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Frenemies on film and TV: Forget Betty and Veronica of ‘Riverdale’ – these five works are better viewing options

UPDATED: Tue., April 6, 2021

Vanessa Morgan, Madelaine Petsch, Camila Mendes, K.J. Apa, Lili Reinhart and Cole Sprouse accept the award for choice drama TV show for "Riverdale" at the Teen Choice Awards at the Forum on Aug. 12, 2018, in Inglewood, Calif. (Chris Pizzello/Invision/AP)
Vanessa Morgan, Madelaine Petsch, Camila Mendes, K.J. Apa, Lili Reinhart and Cole Sprouse accept the award for choice drama TV show for "Riverdale" at the Teen Choice Awards at the Forum on Aug. 12, 2018, in Inglewood, Calif. (Chris Pizzello/Invision/AP)

Every now and then, I decide to watch a TV show I know nothing about, and sometimes it pays off. This was not one of those times.

Based on the Archie Comic series, first published in 1941 and still printing today, “Riverdale” follows a group of high schoolers through a particularly dark sophomore year tinged with murder, rivalry and, generally, the worst aspects of young adulthood.

Roberto Aguirre-Sacasa, the show writer, once described it as “Archie meets ‘Twin Peaks.’ ” And, considering the crude, sledgehammer approach the show takes to shoehorning in cultural references, it’s almost surprising that the script doesn’t include that quote verbatim.

In the first episode, we meet Archie Andrews, the redheaded heartthrob; Betty Cooper, the classically beautiful girl next door in love with him; and Veronica Lodge, the heavily sexualized new girl who steals him.

Unfortunately for them both, Archie is infatuated, not all together unrequitedly, with the school’s young Juilliard-grad music teacher.

Nevertheless, Betty and Veronica, eternal frenemies, remain available as love interests for Archie throughout the CW series.

There are half-hearted attempts at updating the blonde (Betty) vs. brunette (Veronica) dynamic, but, at the end of the day, Betty is still the perfect sort of domesticated future housewife, and Veronica is still a vixen.

I couldn’t bring myself to finish Season 1 of “Riverdale,” so, getting away from Archie Comics on television, here are five recent films and series centered on female rivalry that I instead recommend.

Mary Queen of Scots

Based on “Queen of Scots: The True Life of Mary Stuart,” John Guy’s 2004 biography, “Mary Queen of Scots” chronicles the complex relationship between cousins Queen Elizabeth I (Margot Robbie) and Mary, Queen of Scots (Saoirse Ronan). Following the death of her husband, Francis II of France, Mary sails home to Scotland.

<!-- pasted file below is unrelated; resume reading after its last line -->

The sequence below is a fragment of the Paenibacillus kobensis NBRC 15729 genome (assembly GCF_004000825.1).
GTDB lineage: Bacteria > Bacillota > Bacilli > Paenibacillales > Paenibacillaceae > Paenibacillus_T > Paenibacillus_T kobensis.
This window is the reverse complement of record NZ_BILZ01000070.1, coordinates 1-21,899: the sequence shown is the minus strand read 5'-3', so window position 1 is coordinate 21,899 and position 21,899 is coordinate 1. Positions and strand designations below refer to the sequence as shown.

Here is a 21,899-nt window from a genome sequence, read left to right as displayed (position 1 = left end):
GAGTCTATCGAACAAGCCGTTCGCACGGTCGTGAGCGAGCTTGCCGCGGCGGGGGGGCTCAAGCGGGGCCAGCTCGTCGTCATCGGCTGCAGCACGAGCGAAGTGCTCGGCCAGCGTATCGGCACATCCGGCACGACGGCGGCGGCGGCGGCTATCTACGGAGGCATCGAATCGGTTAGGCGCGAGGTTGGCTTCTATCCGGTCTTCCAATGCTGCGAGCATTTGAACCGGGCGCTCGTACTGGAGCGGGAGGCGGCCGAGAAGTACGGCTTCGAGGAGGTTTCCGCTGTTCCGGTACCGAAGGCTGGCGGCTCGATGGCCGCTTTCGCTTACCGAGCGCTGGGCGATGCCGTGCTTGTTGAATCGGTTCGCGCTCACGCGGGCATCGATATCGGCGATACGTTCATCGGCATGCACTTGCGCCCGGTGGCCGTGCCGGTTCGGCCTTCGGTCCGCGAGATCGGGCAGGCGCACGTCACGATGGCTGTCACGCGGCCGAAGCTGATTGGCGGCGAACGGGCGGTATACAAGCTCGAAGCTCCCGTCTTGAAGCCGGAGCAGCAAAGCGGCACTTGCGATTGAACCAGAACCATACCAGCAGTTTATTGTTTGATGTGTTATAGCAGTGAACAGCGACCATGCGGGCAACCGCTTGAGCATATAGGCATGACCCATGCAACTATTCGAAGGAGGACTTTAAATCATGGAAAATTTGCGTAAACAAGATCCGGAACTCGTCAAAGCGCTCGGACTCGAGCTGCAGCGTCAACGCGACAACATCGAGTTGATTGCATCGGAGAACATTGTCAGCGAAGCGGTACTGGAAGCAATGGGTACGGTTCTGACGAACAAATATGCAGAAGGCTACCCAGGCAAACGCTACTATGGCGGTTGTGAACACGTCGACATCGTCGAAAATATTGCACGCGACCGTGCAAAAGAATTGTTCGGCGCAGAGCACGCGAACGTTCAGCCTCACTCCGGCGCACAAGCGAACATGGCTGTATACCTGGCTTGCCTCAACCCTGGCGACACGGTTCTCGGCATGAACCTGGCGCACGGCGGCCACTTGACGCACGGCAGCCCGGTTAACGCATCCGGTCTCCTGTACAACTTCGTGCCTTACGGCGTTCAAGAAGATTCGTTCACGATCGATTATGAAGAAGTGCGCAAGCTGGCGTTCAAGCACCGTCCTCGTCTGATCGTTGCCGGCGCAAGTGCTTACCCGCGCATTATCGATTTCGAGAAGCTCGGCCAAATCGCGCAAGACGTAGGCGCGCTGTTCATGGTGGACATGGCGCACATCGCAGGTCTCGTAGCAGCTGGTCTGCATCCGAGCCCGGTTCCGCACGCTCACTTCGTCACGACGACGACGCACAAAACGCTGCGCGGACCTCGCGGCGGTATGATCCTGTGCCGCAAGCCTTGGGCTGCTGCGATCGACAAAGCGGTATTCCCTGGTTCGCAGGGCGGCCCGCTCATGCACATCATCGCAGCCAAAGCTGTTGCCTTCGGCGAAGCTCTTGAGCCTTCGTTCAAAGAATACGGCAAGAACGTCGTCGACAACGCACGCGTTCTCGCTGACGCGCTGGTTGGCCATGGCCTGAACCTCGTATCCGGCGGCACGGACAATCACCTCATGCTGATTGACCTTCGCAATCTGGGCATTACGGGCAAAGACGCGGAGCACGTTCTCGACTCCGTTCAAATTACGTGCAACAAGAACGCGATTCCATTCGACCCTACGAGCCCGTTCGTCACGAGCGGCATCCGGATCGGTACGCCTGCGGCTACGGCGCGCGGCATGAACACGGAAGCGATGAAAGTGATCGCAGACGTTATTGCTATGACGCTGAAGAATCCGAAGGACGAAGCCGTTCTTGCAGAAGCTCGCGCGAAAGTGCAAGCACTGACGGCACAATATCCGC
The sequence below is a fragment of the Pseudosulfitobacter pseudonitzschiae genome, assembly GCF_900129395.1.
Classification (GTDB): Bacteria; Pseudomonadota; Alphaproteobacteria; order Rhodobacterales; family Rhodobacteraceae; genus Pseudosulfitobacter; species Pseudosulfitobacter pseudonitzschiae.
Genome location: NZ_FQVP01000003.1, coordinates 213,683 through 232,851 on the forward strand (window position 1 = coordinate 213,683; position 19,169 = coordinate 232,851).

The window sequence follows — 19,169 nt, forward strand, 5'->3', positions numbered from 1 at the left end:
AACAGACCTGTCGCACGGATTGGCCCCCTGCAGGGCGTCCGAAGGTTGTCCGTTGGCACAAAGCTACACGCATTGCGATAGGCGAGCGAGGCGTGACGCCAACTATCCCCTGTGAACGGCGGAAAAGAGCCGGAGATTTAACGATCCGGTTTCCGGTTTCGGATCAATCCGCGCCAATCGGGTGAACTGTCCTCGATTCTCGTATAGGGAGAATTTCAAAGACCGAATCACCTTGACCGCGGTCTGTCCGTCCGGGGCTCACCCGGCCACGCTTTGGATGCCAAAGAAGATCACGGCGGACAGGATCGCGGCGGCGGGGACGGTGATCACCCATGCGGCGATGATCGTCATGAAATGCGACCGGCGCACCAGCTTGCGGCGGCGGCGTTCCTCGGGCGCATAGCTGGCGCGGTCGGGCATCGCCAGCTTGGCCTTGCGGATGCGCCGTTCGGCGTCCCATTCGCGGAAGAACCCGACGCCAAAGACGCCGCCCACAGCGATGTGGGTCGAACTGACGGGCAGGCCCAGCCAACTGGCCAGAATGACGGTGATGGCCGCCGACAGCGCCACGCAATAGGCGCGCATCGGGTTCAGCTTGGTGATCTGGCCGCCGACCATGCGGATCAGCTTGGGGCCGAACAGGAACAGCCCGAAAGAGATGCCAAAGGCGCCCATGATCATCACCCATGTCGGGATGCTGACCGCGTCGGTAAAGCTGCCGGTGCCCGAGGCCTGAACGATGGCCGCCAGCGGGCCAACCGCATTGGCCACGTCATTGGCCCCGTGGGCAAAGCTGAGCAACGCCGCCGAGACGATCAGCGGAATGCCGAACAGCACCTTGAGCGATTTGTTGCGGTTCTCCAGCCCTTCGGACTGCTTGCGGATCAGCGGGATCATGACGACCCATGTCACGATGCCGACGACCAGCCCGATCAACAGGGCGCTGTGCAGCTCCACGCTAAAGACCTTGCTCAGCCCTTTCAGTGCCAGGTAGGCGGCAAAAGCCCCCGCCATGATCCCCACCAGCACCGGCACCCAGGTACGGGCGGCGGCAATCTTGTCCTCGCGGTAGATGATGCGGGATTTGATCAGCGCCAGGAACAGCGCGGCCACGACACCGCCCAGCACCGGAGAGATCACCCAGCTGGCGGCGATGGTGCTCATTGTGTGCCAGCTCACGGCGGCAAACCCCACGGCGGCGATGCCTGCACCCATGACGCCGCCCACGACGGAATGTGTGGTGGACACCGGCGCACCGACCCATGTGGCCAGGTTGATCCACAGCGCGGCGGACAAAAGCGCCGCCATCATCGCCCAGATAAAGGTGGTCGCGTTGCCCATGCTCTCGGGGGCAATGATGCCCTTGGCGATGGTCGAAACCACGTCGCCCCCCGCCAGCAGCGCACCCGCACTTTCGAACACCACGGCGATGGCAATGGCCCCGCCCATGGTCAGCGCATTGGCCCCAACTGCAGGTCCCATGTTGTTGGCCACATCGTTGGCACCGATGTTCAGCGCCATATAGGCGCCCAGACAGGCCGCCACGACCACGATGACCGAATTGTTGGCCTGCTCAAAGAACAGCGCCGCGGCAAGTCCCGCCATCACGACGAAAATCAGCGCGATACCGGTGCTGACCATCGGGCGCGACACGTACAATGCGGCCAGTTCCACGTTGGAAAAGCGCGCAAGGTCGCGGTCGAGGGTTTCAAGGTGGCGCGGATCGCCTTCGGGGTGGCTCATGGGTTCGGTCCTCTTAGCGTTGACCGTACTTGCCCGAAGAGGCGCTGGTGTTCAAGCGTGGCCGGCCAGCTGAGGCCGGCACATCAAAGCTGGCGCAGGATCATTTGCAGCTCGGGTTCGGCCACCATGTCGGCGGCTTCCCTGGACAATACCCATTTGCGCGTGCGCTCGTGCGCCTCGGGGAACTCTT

Some, mostly her Catholic subjects, believe that Mary’s claim to the throne is stronger than her cousin’s as Elizabeth is Protestant, unmarried and without an heir. Pitted against each other by advisers on every side, Elizabeth and Mary still hold out hope that they will be able to come to some agreement between themselves. “Mary, Queen of Scots” is available on Amazon Prime Video.

Bridesmaids

Annie (Kristen Wiig) is already having a rough year, but when her best friend Lillian (Maya Rudolph) announces her engagement, everything kicks into high gear. Lillian asks Annie to be her maid of honor. One of the other bridesmaids (Rose Byrne) seems hellbent on taking over, but, despite the rivalry, Annie fights her way through the process and proves that she is willing to go the distance for her best friend. “Bridesmaids” is available on YouTube.

Killing Eve

Eve (Sandra Oh), a skilled but bored MI5 security officer, and Villanelle (Jodie Comer), an uncommonly talented assassin, find they’ve met their match. Mutually obsessed, each is tasked with bringing down the other. “Killing Eve” is available on Hulu.

Me Without You

Starring Michelle Williams and Anna Friel, “Me Without You” follows the development of a troubled but enduring friendship spanning decades of toxicity and acceptance. “Me Without You” is available on Amazon Prime Video.

The Favourite

Directed by Yorgos Lanthimos, this dark comedy follows the relationship between cousins Sarah, Duchess of Marlborough (Rachel Weisz), and Abigail Masham (Emma Stone) as they compete to maintain the role of court favorite to Queen Anne (Olivia Colman, in her Oscar-winning performance). “The Favourite” is available on YouTube.

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